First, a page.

Operations illustration Operations theory

Research and development

Most people associate the research and development (R&D) function of a company with the invention of new products. Whilst this is very important, the development of existing products is of equal significance because consumer preferences are continually changing. The task of product research and development is to come up with the goods and services that meet the needs of tomorrow's customers.

In any well-run company, research and development have strictly commercial functions - to further the company's business objectives by creating better products, to improve operational processes and to provide expert advice to the rest of the company and to customers.

Some research is not expected to pay for itself within a foreseeable time span. Large companies may allocate as much as one-tenth of their research budget to so-called blue-sky investigations whose most likely contribution is to the development of new products and a possible pay-off in the distant future.

Within an organisation anybody who is directly working on a project and affected either up or down the line by your work is considered to be an internal customer. If there is no internal customer for work from any area of the organisation then the research project is unlikely to fit in to the development process, and will fail.

Product research and development goes hand in hand with market research and development. Considerable liaison is required between these two areas, and processes need to be standardised. Setting up a production process or a new line can involve considerable cost, and careful work in the early stages will help to ensure that profits are made.

Product researchers use marketing information to help them to develop products or services and choose suitable designs.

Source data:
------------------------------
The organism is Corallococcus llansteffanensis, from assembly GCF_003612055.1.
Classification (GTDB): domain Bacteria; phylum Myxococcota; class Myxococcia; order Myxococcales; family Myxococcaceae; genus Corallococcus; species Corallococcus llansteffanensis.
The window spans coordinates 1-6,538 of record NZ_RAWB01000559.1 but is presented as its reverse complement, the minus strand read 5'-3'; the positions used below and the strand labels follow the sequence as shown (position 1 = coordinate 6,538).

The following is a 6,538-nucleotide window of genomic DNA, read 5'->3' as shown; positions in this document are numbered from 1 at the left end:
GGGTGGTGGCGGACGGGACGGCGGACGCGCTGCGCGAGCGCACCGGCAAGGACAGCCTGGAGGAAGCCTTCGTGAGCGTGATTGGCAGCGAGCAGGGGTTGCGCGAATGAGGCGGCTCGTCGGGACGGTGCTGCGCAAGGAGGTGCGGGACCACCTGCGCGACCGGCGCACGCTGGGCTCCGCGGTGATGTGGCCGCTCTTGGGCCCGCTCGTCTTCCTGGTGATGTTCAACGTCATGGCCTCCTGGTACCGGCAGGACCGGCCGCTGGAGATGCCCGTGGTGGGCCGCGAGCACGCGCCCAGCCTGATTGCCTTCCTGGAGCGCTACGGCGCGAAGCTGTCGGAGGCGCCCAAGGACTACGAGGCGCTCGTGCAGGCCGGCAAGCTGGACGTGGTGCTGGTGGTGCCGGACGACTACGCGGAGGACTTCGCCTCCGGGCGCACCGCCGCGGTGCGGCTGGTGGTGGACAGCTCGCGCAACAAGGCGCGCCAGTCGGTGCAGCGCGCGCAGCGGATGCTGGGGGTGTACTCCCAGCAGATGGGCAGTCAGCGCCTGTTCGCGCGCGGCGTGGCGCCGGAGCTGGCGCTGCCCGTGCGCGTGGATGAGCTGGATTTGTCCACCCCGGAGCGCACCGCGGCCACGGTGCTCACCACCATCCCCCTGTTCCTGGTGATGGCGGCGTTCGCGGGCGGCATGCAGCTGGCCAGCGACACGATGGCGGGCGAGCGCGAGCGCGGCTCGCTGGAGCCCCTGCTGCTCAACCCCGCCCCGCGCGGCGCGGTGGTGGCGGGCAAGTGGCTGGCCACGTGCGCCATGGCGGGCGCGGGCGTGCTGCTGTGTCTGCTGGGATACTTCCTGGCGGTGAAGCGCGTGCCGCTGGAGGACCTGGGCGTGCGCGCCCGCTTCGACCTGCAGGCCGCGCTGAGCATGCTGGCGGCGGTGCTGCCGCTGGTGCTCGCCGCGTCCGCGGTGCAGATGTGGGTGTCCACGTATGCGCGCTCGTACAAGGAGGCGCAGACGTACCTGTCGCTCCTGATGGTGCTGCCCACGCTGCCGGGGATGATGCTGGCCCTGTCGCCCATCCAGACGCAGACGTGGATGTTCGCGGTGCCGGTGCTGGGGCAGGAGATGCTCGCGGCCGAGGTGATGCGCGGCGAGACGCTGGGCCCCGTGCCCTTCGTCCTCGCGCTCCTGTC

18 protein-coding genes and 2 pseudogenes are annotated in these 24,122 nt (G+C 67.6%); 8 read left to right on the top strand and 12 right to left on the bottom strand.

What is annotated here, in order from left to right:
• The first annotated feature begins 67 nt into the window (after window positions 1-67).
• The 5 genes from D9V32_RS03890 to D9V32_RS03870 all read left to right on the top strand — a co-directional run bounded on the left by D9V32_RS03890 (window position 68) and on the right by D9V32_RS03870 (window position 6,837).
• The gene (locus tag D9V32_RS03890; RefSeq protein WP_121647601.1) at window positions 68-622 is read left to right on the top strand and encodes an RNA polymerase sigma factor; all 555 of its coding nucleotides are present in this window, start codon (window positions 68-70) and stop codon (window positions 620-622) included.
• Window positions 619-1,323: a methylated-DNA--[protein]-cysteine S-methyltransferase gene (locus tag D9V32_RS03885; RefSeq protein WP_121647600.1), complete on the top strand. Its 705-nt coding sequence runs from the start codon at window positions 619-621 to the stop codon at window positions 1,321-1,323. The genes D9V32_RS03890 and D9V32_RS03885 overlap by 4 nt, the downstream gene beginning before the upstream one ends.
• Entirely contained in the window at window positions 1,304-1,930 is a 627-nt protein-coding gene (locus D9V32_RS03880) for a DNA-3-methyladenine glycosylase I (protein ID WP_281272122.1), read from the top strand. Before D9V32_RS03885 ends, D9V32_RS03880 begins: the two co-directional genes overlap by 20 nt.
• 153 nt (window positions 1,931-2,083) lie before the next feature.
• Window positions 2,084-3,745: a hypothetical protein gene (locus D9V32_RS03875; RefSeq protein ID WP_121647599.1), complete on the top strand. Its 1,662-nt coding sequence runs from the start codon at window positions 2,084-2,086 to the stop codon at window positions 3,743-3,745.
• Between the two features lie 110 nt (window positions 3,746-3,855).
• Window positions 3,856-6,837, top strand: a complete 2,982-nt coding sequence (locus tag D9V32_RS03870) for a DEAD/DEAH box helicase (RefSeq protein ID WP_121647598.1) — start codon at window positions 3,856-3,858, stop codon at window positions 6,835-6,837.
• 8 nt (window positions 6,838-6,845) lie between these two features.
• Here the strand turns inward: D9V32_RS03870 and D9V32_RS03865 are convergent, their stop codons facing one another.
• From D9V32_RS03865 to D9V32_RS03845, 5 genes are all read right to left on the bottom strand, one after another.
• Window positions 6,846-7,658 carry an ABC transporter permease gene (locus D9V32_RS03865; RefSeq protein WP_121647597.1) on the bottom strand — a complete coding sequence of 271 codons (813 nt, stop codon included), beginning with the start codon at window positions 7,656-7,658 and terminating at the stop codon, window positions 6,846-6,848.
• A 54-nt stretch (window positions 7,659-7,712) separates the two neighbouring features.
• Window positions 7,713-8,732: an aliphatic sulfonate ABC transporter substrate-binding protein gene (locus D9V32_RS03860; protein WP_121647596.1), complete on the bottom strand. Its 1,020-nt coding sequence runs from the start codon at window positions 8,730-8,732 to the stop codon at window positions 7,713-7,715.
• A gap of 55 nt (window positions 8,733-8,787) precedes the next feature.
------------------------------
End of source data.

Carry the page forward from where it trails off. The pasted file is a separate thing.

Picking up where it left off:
Design is simply the art of making things of quality that people want, and/or packaging them or presenting them in an attractive way.

The layout of a supermarket, or bookshop, for example, has to be designed - a customer must be able to find quickly what he or she wants. In this case the right use and allocation of space is vital to ensure profitability. So is the concept of service; many quality retailers give prominence to aspects of customer service such as clearly visible help desks, or greeters.

Product researchers must also consider production costs, ease of manufacture and selling price.

A company might be reluctant to change an earlier design, particularly if it provides status (e.g. a designer label on a tracksuit or baseball cap). Conversely, small ('cosmetic') changes may be made to products to bring them up-to-date e.g. the logos of leading companies to give them a more modern feel.

Once a design has been completed the product researchers will build a prototype which can then be tested. Some prototypes will be discarded while others may be modified and improved. When a product has been tested and thought to be successful, and all the marketing and production questions have been answered, the firm will need to 'tool up' its production line.

Supporting Documents

These downloads will help to put operations theory into context using real world examples from real businesses.

Innovation in infant nutrition
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Discover how Cow & Gate applied operations theory to succeed in the food & drink industry by downloading our premium case study.

Live, breathe and wear passion
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Learn how Diesel employed operations theory to thrive in the fashion industry by downloading our premium case study.

Meeting customers' needs in growth markets - online gaming
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Discover how BT employed operations theory to prosper in the telecommunications industry by downloading our premium case study.

Using sports marketing to engage with consumers
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Find out how Kia Motors used operations theory to prosper in the automotive industry by downloading our premium case study.

Creating the right marketing mix
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Discover how Motorola employed operations theory to succeed in the telecommunications industry by downloading our premium case study.

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